- art gallery
Visits to the Woodland Cultural Centre by secondary and post secondary school students are by necessity much more involved events than any other type of tour. Older students have the interest and capability to comprehend and study more detailed accounts of Woodland peoples and their cultures. As well, older students have entire courses dedicated to the specific study of Native peoples and their cultures; thus, visits to the Woodland Cultural Centre compliment and enhance secondary school curriculums and post secondary school objectives.
“By its very nature, Native studies is integrative.” By showcasing the details of a geographic area and its cultures throughout time, the Cultural Centre finds it possible to cover a broad spectrum of subject areas. Thus a visit to the Woodland Cultural Centre fulfills many of the specific expectations from a variety of secondary and post-secondary school subjects: beyond Native studies, the Woodland Cultural Centre offers insight in the subjects of history, arts, geography, environmental studies, language arts/English, religious studies, sociology, humanities, anthropology, archaeology, political science, and agricultural science (to name just a few).
A visit to the Woodland Cultural Centre by a secondary or post secondary school group usually entails 2 to 3 activities and lasts from 2 to 3 hours. The Museum Education program also welcomes full day tours if instructors can negotiate that amount of time with the students and other instructors.
Museum Tours: 1 - 1½ hour
The museum collection is the basis of all tours scheduled at the Woodland Cultural Centre. Within the parameters of the museum, a visiting class can expect lessons to include or emphasize First Nations technology, ecology, cultural arts, familial roles, political evolution, traditional teachings, environmental dependency, sociological relationships, exploration, and many other topics. The Woodland Cultural Centre has the advantage of being an institution devoted to the study of specific cultures throughout time – the Centre is not limited in its study by topic, time, or mandate. As such, the Centre can offer the visiting class its choice of thematic programming within the general areas of Ogwehonweh or Anishnaabe culture.
The museum of the Woodland Cultural Centre was established around the concept of a timeline. Visiting groups are conducted through the museum facility from prehistoric times (circa 1400 AD, although the Centre boasts artifacts up to 12000 years of age), into the present. The dioramas portray the events which have shaped the history (and prehistory) of Southern Ontario as seen through First Nations eyes. From the earliest evidence of Neutral Iroquoian settlements to the modern portrayal of Native people in the world’s media, the Woodland Cultural Centre examines the First Nations cultures and themes prevalent in the landscape of Southern Ontario. The vast number of artifacts and the wealth of knowledge which is present in the museum often leaves instructors to choose a general historic tour of the facilities, making for the best educational option for their students.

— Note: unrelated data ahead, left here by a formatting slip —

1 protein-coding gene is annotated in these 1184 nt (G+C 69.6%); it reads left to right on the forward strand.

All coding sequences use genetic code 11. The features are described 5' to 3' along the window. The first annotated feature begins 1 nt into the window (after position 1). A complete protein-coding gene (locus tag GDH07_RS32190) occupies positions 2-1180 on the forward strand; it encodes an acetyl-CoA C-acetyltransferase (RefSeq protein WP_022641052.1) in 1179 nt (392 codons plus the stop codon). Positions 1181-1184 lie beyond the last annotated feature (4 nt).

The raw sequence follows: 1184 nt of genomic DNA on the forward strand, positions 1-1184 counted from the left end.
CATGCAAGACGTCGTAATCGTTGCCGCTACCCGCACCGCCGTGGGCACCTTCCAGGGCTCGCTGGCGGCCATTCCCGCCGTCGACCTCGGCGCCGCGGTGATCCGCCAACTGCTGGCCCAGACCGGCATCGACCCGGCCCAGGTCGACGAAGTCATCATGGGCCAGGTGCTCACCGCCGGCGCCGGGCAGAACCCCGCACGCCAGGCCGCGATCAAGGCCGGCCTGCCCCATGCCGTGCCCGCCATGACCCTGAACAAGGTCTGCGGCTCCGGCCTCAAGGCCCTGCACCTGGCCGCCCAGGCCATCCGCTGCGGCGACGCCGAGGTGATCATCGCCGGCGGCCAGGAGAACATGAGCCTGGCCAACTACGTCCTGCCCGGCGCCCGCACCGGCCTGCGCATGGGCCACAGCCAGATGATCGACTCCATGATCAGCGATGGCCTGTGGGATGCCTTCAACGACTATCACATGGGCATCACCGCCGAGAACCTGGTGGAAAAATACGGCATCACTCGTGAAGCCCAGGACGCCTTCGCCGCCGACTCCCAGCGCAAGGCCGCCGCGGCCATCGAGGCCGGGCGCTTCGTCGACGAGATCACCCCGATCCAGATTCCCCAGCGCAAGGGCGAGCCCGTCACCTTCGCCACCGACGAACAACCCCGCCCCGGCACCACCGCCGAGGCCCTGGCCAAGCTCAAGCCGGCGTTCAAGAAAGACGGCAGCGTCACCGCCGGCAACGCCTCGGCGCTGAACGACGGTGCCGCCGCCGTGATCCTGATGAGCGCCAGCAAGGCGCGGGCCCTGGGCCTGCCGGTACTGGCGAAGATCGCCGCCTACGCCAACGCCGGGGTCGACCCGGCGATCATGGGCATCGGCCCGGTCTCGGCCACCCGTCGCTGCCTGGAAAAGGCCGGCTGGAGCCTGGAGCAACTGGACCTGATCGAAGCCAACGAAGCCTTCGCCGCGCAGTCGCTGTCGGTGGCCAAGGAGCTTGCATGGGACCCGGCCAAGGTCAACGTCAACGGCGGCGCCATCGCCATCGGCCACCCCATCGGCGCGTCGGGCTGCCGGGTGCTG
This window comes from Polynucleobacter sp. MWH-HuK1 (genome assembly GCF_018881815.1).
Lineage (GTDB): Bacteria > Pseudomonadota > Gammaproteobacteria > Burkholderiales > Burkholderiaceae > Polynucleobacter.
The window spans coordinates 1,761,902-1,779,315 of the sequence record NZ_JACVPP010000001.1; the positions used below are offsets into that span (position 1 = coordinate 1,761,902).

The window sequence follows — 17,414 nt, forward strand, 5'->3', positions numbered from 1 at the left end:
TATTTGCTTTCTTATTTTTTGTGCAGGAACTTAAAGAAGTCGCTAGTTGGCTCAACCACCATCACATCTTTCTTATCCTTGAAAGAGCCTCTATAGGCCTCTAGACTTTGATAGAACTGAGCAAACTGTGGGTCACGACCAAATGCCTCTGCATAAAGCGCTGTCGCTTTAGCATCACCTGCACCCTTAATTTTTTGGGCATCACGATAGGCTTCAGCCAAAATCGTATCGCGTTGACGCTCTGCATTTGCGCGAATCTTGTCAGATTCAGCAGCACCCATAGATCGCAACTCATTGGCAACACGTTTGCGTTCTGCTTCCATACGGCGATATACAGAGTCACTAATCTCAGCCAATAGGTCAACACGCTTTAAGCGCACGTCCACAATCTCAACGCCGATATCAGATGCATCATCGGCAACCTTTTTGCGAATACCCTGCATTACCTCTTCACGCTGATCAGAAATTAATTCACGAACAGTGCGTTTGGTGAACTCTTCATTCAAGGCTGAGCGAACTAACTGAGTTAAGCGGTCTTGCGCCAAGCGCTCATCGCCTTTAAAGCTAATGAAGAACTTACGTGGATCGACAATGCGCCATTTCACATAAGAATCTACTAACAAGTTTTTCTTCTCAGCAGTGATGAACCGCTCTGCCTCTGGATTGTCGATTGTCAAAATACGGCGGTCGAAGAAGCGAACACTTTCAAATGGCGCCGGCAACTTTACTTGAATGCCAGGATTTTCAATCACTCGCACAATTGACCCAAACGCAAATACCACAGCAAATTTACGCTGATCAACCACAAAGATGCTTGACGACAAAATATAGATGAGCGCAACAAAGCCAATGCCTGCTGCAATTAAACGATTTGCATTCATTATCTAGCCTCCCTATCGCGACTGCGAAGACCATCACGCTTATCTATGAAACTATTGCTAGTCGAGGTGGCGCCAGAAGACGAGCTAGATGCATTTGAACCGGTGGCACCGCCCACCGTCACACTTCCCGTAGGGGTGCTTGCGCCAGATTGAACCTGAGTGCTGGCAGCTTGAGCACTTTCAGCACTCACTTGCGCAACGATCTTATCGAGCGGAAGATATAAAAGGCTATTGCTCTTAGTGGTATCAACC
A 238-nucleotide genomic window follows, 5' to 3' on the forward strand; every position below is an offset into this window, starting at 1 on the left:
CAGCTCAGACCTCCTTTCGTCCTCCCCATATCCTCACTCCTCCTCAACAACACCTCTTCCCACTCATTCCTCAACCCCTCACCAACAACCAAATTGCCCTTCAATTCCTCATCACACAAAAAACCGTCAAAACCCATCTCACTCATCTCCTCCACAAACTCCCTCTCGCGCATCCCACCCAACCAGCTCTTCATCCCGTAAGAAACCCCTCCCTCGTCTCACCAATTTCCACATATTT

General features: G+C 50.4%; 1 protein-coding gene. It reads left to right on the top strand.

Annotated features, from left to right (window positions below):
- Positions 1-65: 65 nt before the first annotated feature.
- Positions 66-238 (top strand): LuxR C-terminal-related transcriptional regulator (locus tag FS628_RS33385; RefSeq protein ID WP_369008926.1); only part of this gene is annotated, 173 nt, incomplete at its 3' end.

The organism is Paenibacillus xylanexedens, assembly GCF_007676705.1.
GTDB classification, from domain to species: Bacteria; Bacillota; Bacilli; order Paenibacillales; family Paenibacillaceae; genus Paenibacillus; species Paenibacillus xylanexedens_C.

Video Presentations: 15 – 30 minutes (or longer)
The choice to begin your tour with one of the many stellar videos in the collection of the Woodland Cultural Centre is another option for instructors to choose from. The Cultural Centre has no desire to repeat activities that can be done just as well or better in a classroom setting; however in this age of financial restrictions the Centre also realizes not all schools have access to the quality of videos available at the Centre. The video presentation option is one half hour in length and is ideal for introducing the Woodland cultures to a class just beginning its study of these cultures. When calling to schedule your tour of the Centre, the Tour Co-Ordinator will be able to aid you regarding video selection and appropriateness.
Special Exhibits/Art Gallery: 1 hour
Secondary and Post Secondary school curriculum courses of study can also be examined through the Woodland Cultural Centre’s changing exhibits. Approximately every two months the Centre hosts a new First Nations exhibit (or 2) which can be used to more closely examine the nuances of Woodland cultures. For instance, many of the special exhibits center upon First Nations art and artists; as such, the Woodland Cultural Centre offers interested groups the opportunity to learn more about First Nations art and provides an opportunity for sketching. Please check with the Programming & Exhibitions Calendar to get a listing of events.
Residential School Tours: 1 – 1 ½ hour